The Firm, the best-selling novel of 1991, was John Grisham’s first step to prominence. This courtroom thriller was turned into a feature film by Sydney Pollack, starring Tom Cruise and Gene Hackman. Mitch McDeere, an ambitious law student, is drawn to a law firm by the money and perks on offer. When harsh truths about the firm are disclosed, he eventually finds himself in a hostile situation. The Firm, regarded as one of the best thrillers, proved to be a profitable venture. Roger Ebert scored the film three out of four stars, praising Tom Cruise and Gene Hackman’s performances. Later on television, the influence of John Grisham’s bestseller may be seen with a series of the same name that aired on NBC. For the series, Grisham became a producer.
The Gingerbread Man (1998)
The Gingerbread Man demonstrates Grisham’s importance as a writer. For filmmakers, a discarded draft by him was deemed important enough. Robert Altman, one of the most renowned auteurs of all time, directed the film. The Gingerbread Man is a gripping criminal drama about a dishonest lawyer named Rick Magruder (Kenneth Barnagh) who files a lawsuit against Dixon Doss (Robert Duvall). He does it while Dixon’s daughter is present, and he is committed to a mental institution. After a while, he manages to break free and threatens Rick and his family. Truths are revealed as the story progresses. For his direction and changes to the script, Robert Altman won critical acclaim. Kenneth Barnagh’s performance alongside Robert Duvall was praised. Despite this, the film’s post-production and release were a disaster. It is regarded as one of Robert Altman’s best thrillers. After their review of the film, Roger Ebert and Gene Siskel gave it their renowned “two thumbs up.”
The Pelican Brief (1993)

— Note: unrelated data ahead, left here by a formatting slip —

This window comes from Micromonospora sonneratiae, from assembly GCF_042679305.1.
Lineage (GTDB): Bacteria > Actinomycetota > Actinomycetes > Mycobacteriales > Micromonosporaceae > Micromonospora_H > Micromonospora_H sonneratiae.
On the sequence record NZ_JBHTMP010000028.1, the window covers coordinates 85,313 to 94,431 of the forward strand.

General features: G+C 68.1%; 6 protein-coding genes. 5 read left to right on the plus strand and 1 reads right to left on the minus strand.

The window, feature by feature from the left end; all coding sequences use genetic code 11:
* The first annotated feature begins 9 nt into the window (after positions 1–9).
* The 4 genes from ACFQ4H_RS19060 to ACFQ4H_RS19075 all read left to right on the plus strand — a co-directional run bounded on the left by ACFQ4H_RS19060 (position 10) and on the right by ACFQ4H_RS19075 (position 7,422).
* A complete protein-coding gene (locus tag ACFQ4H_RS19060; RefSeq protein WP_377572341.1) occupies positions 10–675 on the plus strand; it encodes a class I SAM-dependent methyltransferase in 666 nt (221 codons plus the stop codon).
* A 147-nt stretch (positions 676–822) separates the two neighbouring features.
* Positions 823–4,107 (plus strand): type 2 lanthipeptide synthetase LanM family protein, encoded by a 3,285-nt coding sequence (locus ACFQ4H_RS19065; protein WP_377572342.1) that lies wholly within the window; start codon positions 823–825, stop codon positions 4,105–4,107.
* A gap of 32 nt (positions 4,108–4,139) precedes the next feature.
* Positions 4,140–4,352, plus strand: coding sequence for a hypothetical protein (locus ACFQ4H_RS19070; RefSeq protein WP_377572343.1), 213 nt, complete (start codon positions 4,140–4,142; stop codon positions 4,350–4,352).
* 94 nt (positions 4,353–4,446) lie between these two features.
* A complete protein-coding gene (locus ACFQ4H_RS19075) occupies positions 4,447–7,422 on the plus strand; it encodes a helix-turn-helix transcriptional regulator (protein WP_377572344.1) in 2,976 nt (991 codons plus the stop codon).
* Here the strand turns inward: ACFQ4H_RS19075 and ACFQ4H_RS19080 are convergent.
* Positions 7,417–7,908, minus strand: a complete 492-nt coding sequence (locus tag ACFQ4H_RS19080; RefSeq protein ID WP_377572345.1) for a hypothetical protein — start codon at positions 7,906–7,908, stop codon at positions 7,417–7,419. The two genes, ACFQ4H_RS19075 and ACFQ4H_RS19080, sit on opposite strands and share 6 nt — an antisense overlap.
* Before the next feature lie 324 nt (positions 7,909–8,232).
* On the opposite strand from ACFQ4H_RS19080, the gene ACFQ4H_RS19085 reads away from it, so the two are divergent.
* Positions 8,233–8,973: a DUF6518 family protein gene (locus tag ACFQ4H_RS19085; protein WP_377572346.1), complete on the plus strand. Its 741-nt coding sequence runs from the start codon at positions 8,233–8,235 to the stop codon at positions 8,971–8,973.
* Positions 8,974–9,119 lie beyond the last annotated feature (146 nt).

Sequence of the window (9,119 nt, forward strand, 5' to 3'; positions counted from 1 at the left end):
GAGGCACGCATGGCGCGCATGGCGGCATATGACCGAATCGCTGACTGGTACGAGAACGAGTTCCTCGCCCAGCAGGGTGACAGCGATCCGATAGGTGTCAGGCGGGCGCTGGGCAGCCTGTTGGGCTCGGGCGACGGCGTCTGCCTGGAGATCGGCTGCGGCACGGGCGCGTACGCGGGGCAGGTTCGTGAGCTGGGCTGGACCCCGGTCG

Pelican Brief was Alan J. Pakula’s final film as a producer and writer, and it starred Julia Roberts and Denzel Washington. In the same year as ‘The Client,’ this film was released. The Pelican Brief, John Grisham’s third novel, was published in 1992. The assassination of two supreme court justices is the subject of this political thriller. Darby Shaw (Julia Roberts), a law student, correctly debriefs the judges’ murder mystery, but later suffers threats to her safety. Later, a journalist named Gray Grantham (Denzel Washington) contacts Darby about the assassinations in order to uncover the riddle. As the story progresses, huge mysteries are uncovered. The film received a positive review from Roger Ebert, who described it as a fast-paced and scary thriller. According to the author, it was a justified adaptation of his well-received work. The film was a box-office hit, making John Grisham one of the most well-known authors in Hollywood.
The Rainmaker (1997)
Francis Ford Coppola was the one who took John Grisham’s essay this time. Grisham’s sixth courtroom thriller, The Rainmaker, was adapted with a stellar ensemble that included Matt Damon, Claire Danes, Jon Voight, and Danny DeVito. Based on Grisham’s novel, it can be called one of the “Best Directed Movies.” The story revolves around Rudy Baylor (Matt Damon), a young man from a poor family. He completes his law education, but his career is doomed from the start. For money and job, he eventually becomes a “ambulance chaser.” Rudy understands later, following a series of incidents and cases, that his clients are more than just wealthy; they are victims. Matt Damon and Danny DeVito’s performances were hailed by critics, and Jon Voight received multiple nods for his supporting part. ‘The Rainmaker,’ a moderate commercial success, received critical acclaim. Coppola’s direction and screenwriting wowed audiences. The picture unquestionably deserves to be at the top of the list.